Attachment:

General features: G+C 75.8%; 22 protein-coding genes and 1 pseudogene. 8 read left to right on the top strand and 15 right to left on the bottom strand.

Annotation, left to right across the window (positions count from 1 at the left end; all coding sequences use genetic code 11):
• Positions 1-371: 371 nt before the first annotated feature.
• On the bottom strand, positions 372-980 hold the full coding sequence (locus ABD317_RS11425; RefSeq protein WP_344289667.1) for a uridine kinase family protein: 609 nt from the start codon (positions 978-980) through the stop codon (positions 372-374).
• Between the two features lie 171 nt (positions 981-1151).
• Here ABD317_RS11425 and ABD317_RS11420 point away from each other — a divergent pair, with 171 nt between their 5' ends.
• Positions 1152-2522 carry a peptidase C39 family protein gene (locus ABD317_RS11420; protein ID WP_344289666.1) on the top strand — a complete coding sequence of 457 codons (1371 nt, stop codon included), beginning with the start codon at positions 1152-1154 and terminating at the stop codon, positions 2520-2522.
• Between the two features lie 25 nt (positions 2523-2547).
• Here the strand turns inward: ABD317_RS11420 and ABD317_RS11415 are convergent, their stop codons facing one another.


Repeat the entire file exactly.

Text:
General features: G+C 75.8%; 22 protein-coding genes and 1 pseudogene. 8 read left to right on the top strand and 15 right to left on the bottom strand.

Annotation, left to right across the window (positions count from 1 at the left end; all coding sequences use genetic code 11):
• Positions 1-371: 371 nt before the first annotated feature.
• On the bottom strand, positions 372-980 hold the full coding sequence (locus ABD317_RS11425; RefSeq protein WP_344289667.1) for a uridine kinase family protein: 609 nt from the start codon (positions 978-980) through the stop codon (positions 372-374).
• Between the two features lie 171 nt (positions 981-1151).
• Here ABD317_RS11425 and ABD317_RS11420 point away from each other — a divergent pair, with 171 nt between their 5' ends.
• Positions 1152-2522 carry a peptidase C39 family protein gene (locus ABD317_RS11420; protein ID WP_344289666.1) on the top strand — a complete coding sequence of 457 codons (1371 nt, stop codon included), beginning with the start codon at positions 1152-1154 and terminating at the stop codon, positions 2520-2522.
• Between the two features lie 25 nt (positions 2523-2547).
• Here the strand turns inward: ABD317_RS11420 and ABD317_RS11415 are convergent, their stop codons facing one another.